Robin Hanson on the Down Side of Medicine

Most people are quite skeptical when I tell them the standard estimate is near zero for the marginal effect of medicine on health… In at least 0.4% of hospital stays, a medical mistake “caused or contributed to a patient’s death.” (more)

CT scans of the heart cause one cancer for every 270 [=0.37%] 40-year-old women who undergo the test, researchers estimate. Yet in a study of CT scans investigating abdominal, hip or pelvic pain, only 9 percent of emergency-room doctors knew that the scans increased cancer risk. (more) [But reasonable doubts have been raised about both figures.]

29,000 future cancers could be related to CT scans received in 2007, with the greatest number of cancers projected in the abdomen and pelvis. The cancer risk was greatest for young patients. (more)

More at Hanson’s blog, OvercomingBias.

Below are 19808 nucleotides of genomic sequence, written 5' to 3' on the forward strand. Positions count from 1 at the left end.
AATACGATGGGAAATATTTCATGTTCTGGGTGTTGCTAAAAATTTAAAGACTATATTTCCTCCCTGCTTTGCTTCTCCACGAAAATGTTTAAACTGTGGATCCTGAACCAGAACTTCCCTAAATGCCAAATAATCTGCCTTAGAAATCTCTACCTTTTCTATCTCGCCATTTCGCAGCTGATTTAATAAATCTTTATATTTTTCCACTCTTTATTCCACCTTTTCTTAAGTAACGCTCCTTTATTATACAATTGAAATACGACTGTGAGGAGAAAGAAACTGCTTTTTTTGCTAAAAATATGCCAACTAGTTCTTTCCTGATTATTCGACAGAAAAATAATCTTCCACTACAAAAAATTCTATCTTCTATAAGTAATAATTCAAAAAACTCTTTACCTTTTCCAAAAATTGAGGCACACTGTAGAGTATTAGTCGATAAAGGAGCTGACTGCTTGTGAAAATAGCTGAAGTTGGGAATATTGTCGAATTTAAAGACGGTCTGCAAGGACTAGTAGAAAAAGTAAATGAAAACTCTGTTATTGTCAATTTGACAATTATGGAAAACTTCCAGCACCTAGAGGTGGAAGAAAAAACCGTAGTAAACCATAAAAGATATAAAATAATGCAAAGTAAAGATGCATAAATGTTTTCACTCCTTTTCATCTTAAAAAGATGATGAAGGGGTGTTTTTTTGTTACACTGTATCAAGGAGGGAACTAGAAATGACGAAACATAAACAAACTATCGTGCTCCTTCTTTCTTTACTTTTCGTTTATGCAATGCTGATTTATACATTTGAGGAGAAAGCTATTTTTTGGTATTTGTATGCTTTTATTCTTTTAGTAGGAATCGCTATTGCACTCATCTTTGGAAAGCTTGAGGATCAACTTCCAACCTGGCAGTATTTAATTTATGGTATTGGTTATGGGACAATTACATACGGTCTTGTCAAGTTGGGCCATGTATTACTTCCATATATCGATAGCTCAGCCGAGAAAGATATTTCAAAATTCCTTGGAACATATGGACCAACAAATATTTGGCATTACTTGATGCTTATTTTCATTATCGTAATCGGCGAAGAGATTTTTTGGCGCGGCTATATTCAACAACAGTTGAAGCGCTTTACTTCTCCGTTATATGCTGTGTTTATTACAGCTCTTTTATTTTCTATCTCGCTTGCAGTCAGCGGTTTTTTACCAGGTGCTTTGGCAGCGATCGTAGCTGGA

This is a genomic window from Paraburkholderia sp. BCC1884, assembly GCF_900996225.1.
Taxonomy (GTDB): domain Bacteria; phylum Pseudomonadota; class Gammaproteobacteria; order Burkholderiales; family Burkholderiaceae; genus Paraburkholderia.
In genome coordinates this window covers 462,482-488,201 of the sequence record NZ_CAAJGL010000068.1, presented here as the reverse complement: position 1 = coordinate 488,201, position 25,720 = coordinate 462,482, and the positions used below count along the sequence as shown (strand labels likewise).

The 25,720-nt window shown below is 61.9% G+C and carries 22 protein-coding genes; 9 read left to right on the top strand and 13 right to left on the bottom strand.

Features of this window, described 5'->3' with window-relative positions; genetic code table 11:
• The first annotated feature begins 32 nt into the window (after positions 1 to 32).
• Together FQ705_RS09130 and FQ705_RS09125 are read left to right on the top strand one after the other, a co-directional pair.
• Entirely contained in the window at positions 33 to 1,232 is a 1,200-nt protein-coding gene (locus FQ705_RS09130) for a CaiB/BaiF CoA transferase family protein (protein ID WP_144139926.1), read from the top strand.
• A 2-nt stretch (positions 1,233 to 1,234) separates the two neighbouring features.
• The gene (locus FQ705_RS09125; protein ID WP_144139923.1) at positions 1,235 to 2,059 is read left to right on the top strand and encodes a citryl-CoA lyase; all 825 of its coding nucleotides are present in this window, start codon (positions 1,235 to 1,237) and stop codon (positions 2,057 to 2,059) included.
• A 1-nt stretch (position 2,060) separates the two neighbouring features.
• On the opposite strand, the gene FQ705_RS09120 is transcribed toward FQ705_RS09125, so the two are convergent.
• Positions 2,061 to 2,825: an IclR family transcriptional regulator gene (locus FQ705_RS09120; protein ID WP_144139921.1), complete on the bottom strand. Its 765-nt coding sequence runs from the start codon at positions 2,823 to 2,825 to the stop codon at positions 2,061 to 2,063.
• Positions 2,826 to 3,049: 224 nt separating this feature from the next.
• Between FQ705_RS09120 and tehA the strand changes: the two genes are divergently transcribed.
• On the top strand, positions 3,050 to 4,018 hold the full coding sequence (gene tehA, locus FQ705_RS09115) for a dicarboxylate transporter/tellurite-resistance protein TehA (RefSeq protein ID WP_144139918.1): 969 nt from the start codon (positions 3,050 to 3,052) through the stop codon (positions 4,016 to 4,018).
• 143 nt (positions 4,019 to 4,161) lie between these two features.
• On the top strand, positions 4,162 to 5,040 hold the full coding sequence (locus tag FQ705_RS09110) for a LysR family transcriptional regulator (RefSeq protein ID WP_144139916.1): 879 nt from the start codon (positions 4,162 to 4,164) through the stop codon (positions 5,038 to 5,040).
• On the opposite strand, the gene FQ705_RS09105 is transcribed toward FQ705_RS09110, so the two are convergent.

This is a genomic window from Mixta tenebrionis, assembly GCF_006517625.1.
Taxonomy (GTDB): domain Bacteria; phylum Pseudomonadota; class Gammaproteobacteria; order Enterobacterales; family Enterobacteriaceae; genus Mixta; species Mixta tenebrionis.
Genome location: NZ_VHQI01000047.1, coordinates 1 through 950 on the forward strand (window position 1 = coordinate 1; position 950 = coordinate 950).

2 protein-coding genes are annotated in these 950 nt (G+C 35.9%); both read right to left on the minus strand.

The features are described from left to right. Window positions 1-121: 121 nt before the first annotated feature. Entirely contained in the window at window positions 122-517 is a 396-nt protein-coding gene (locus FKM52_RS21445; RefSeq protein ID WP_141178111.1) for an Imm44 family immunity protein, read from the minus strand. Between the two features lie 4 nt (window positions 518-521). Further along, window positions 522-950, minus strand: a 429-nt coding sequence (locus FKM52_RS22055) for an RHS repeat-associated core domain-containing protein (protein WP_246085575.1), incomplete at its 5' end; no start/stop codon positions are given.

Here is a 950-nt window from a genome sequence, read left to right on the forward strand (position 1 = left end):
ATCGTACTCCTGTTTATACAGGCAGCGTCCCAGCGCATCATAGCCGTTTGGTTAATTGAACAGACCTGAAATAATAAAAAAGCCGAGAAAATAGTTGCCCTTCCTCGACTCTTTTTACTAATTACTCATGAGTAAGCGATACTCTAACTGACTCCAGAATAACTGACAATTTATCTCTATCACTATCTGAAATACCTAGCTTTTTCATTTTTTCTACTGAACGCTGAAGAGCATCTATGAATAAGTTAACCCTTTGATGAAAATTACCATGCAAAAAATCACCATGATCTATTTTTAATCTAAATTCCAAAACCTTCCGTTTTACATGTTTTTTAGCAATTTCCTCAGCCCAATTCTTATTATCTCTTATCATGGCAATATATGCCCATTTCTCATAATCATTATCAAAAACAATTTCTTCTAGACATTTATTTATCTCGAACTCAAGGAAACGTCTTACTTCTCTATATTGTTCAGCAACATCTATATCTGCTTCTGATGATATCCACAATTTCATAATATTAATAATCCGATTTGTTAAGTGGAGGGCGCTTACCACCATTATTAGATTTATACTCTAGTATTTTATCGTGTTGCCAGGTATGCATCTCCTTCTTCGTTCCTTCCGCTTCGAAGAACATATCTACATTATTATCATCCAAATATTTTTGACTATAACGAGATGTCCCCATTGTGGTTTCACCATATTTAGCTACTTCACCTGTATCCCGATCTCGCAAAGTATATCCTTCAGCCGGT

Comments (5)

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  1. Bruce says:

    A sobering ost.

  2. Vicki says:


  3. Jeff says:

    Bottom line: It looks like we are getting too much care.

  4. Virginia says:

    I think it depends on who you are. If you’ve got a broken leg or need your appendix removed, the hospital is a fine place to be. Things that are emergencies are usually good things to treat in a hospital setting. But, other than that…

  5. Linda Gorman says:

    According to the U.S. Nuclear Regulatory Commission:

    “Although radiation may cause cancers at high doses and high dose rates, currently there are no data to establish unequivocally the occurrence of cancer following exposure to low doses and dose rates – below about 10,000 mrem (100 mSv). Those people living in areas having high levels of background radiation – above 1,000 mrem (10 mSv) per year – such as Denver, Colorado, have shown no adverse biological effects.”

    The assertion of 29,000 future cancers is based on a theoretical linear model in which even increases in the lowest doses of radiation are associated with rising cancer risk.

    If people really believed that, Denver and Salt Lake City should be placed off limits in order to control cancer.